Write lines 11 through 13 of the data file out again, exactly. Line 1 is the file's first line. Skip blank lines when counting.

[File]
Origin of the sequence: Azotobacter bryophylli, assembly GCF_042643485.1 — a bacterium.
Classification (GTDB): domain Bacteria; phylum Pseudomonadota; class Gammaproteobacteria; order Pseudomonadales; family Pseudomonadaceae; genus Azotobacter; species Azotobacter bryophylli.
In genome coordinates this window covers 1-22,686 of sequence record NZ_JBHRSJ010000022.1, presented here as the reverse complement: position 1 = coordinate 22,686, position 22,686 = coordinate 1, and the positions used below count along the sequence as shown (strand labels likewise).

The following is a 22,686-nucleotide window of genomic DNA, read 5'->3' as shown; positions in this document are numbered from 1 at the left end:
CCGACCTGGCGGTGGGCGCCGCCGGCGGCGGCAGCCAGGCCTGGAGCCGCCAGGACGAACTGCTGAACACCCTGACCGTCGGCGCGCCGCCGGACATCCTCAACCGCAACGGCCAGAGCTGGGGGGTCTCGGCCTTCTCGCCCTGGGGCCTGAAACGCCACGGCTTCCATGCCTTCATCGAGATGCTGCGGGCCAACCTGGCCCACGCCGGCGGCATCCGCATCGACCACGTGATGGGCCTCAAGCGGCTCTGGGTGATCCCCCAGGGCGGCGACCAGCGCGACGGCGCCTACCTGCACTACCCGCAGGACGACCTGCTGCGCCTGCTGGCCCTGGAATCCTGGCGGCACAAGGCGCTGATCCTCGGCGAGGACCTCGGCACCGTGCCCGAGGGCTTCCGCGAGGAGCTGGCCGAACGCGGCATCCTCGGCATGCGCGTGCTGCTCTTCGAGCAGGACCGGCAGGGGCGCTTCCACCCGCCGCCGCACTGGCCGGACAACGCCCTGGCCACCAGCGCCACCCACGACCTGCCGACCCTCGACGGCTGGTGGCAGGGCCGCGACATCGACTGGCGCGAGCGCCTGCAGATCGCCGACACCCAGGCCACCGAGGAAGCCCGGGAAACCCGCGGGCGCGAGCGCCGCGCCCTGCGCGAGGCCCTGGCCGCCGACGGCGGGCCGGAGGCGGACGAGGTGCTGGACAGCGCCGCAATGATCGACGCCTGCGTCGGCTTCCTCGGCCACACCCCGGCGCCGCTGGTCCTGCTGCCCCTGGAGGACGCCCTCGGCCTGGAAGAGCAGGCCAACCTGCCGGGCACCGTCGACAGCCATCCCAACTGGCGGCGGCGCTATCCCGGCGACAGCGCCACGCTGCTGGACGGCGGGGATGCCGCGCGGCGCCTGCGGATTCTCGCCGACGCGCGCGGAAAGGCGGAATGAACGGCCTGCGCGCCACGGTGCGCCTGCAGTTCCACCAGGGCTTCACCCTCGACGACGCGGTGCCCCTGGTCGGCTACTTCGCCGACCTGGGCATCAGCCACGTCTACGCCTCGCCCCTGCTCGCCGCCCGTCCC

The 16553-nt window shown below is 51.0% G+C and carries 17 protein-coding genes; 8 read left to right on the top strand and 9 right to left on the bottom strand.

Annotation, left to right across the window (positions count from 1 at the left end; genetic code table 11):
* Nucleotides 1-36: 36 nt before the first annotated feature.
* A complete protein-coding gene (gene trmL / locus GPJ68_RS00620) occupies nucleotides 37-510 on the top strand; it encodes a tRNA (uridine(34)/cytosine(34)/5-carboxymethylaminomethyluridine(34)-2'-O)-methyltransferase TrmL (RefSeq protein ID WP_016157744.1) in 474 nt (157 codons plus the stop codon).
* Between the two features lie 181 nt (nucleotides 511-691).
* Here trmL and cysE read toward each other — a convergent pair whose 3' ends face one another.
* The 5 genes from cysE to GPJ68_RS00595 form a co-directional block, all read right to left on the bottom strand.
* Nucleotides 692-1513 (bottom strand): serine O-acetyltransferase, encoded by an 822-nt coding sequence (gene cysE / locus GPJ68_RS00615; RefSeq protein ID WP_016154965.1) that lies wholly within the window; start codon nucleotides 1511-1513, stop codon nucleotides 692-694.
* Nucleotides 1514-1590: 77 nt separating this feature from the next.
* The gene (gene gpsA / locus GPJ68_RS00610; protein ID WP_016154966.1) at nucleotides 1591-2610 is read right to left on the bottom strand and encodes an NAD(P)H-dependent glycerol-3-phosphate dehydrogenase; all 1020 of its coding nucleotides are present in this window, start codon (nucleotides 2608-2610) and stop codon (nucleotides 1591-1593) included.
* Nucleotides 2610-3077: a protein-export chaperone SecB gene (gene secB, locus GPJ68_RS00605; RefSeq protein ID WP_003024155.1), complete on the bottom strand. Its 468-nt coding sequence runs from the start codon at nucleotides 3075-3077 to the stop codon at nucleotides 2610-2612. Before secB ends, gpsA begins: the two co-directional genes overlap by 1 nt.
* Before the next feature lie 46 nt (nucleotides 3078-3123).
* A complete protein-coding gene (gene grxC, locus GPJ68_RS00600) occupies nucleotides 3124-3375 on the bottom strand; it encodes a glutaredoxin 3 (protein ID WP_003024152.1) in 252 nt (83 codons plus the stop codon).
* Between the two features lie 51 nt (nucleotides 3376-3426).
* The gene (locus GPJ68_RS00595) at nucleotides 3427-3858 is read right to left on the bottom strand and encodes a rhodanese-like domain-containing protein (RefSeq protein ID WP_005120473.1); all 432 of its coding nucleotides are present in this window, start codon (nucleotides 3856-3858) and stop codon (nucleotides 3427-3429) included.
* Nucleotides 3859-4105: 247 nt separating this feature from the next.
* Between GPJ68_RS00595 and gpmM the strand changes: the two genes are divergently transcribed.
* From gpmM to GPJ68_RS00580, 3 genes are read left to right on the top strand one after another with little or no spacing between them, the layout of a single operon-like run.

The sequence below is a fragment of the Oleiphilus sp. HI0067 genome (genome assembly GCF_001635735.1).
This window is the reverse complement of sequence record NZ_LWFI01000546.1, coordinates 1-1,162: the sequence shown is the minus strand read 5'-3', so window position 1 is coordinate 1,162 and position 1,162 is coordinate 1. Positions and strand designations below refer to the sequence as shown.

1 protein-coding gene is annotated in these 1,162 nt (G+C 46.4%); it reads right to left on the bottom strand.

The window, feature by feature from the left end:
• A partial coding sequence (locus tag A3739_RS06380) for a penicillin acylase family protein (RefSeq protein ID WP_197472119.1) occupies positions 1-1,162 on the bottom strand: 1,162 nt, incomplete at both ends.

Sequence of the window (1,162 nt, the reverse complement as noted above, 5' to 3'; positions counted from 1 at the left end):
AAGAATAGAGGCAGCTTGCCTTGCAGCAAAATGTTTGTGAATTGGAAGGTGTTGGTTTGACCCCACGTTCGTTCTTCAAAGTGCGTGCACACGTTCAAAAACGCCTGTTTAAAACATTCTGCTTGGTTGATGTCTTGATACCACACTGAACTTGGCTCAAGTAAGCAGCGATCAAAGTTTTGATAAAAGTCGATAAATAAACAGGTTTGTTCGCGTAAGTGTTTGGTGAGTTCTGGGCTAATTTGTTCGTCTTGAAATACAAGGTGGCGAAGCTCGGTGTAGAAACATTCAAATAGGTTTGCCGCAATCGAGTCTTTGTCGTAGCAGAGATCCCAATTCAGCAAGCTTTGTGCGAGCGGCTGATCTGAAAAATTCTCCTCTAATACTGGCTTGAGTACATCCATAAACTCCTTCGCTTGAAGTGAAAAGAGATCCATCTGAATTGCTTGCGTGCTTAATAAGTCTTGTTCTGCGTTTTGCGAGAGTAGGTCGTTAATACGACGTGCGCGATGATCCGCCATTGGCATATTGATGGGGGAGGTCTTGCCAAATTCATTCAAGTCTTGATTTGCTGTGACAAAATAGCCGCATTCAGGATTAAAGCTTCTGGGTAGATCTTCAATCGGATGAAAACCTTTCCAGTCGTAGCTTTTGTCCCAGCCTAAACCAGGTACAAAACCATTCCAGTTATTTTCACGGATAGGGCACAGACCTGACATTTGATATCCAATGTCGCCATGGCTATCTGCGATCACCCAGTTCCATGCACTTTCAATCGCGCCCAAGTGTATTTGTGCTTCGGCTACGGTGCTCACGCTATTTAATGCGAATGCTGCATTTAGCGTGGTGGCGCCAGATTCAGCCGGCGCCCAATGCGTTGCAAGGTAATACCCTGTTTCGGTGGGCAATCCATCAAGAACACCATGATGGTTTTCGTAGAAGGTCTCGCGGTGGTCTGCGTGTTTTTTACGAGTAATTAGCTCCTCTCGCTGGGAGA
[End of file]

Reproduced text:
* Here trmL and cysE read toward each other — a convergent pair whose 3' ends face one another.
* The 5 genes from cysE to GPJ68_RS00595 form a co-directional block, all read right to left on the bottom strand.
* Nucleotides 692-1513 (bottom strand): serine O-acetyltransferase, encoded by an 822-nt coding sequence (gene cysE / locus GPJ68_RS00615; RefSeq protein ID WP_016154965.1) that lies wholly within the window; start codon nucleotides 1511-1513, stop codon nucleotides 692-694.